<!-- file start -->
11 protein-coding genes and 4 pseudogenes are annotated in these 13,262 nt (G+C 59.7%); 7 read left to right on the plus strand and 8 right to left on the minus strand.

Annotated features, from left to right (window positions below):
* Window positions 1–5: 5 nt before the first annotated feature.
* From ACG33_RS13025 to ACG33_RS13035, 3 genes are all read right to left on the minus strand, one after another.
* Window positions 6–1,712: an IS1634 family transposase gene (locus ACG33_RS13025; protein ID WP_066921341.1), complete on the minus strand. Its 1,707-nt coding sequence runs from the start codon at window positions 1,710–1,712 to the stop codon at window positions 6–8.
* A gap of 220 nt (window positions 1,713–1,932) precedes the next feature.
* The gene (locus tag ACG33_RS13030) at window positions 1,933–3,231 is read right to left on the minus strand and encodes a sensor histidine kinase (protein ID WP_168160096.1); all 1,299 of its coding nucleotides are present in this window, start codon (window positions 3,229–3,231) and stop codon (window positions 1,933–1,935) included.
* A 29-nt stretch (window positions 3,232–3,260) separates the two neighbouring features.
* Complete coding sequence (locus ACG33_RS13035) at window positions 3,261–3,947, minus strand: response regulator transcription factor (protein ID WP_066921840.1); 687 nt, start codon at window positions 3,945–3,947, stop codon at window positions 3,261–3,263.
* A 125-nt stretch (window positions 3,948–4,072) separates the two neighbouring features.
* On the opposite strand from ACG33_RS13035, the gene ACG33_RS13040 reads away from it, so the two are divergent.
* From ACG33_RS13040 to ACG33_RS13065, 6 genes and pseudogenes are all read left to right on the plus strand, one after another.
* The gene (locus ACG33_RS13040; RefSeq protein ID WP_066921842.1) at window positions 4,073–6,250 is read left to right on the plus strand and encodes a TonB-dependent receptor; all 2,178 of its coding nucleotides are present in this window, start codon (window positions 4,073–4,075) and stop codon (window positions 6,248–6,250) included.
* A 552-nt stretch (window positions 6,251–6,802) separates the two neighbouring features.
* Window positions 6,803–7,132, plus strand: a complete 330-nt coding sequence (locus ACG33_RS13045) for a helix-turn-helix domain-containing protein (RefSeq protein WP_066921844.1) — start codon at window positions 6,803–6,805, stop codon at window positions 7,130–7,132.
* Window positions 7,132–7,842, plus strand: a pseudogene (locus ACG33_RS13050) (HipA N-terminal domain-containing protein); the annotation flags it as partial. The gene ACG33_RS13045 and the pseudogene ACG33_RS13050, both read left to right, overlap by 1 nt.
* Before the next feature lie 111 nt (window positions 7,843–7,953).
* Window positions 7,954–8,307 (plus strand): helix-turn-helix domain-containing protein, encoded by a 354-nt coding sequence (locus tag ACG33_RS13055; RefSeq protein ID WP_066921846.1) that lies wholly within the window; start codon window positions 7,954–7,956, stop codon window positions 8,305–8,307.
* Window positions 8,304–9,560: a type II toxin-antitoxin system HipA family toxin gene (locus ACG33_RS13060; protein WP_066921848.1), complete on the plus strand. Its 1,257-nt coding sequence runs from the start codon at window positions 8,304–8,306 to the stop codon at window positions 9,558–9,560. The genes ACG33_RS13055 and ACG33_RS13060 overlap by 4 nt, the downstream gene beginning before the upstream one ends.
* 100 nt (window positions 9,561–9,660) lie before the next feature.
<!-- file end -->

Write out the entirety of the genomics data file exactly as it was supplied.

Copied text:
11 protein-coding genes and 4 pseudogenes are annotated in these 13,262 nt (G+C 59.7%); 7 read left to right on the plus strand and 8 right to left on the minus strand.

Annotated features, from left to right (window positions below):
* Window positions 1–5: 5 nt before the first annotated feature.
* From ACG33_RS13025 to ACG33_RS13035, 3 genes are all read right to left on the minus strand, one after another.
* Window positions 6–1,712: an IS1634 family transposase gene (locus ACG33_RS13025; protein ID WP_066921341.1), complete on the minus strand. Its 1,707-nt coding sequence runs from the start codon at window positions 1,710–1,712 to the stop codon at window positions 6–8.
* A gap of 220 nt (window positions 1,713–1,932) precedes the next feature.
* The gene (locus tag ACG33_RS13030) at window positions 1,933–3,231 is read right to left on the minus strand and encodes a sensor histidine kinase (protein ID WP_168160096.1); all 1,299 of its coding nucleotides are present in this window, start codon (window positions 3,229–3,231) and stop codon (window positions 1,933–1,935) included.
* A 29-nt stretch (window positions 3,232–3,260) separates the two neighbouring features.
* Complete coding sequence (locus ACG33_RS13035) at window positions 3,261–3,947, minus strand: response regulator transcription factor (protein ID WP_066921840.1); 687 nt, start codon at window positions 3,945–3,947, stop codon at window positions 3,261–3,263.
* A 125-nt stretch (window positions 3,948–4,072) separates the two neighbouring features.
* On the opposite strand from ACG33_RS13035, the gene ACG33_RS13040 reads away from it, so the two are divergent.
* From ACG33_RS13040 to ACG33_RS13065, 6 genes and pseudogenes are all read left to right on the plus strand, one after another.
* The gene (locus ACG33_RS13040; RefSeq protein ID WP_066921842.1) at window positions 4,073–6,250 is read left to right on the plus strand and encodes a TonB-dependent receptor; all 2,178 of its coding nucleotides are present in this window, start codon (window positions 4,073–4,075) and stop codon (window positions 6,248–6,250) included.
* A 552-nt stretch (window positions 6,251–6,802) separates the two neighbouring features.
* Window positions 6,803–7,132, plus strand: a complete 330-nt coding sequence (locus ACG33_RS13045) for a helix-turn-helix domain-containing protein (RefSeq protein WP_066921844.1) — start codon at window positions 6,803–6,805, stop codon at window positions 7,130–7,132.
* Window positions 7,132–7,842, plus strand: a pseudogene (locus ACG33_RS13050) (HipA N-terminal domain-containing protein); the annotation flags it as partial. The gene ACG33_RS13045 and the pseudogene ACG33_RS13050, both read left to right, overlap by 1 nt.
* Before the next feature lie 111 nt (window positions 7,843–7,953).
* Window positions 7,954–8,307 (plus strand): helix-turn-helix domain-containing protein, encoded by a 354-nt coding sequence (locus tag ACG33_RS13055; RefSeq protein ID WP_066921846.1) that lies wholly within the window; start codon window positions 7,954–7,956, stop codon window positions 8,305–8,307.
* Window positions 8,304–9,560: a type II toxin-antitoxin system HipA family toxin gene (locus ACG33_RS13060; protein WP_066921848.1), complete on the plus strand. Its 1,257-nt coding sequence runs from the start codon at window positions 8,304–8,306 to the stop codon at window positions 9,558–9,560. The genes ACG33_RS13055 and ACG33_RS13060 overlap by 4 nt, the downstream gene beginning before the upstream one ends.
* 100 nt (window positions 9,561–9,660) lie before the next feature.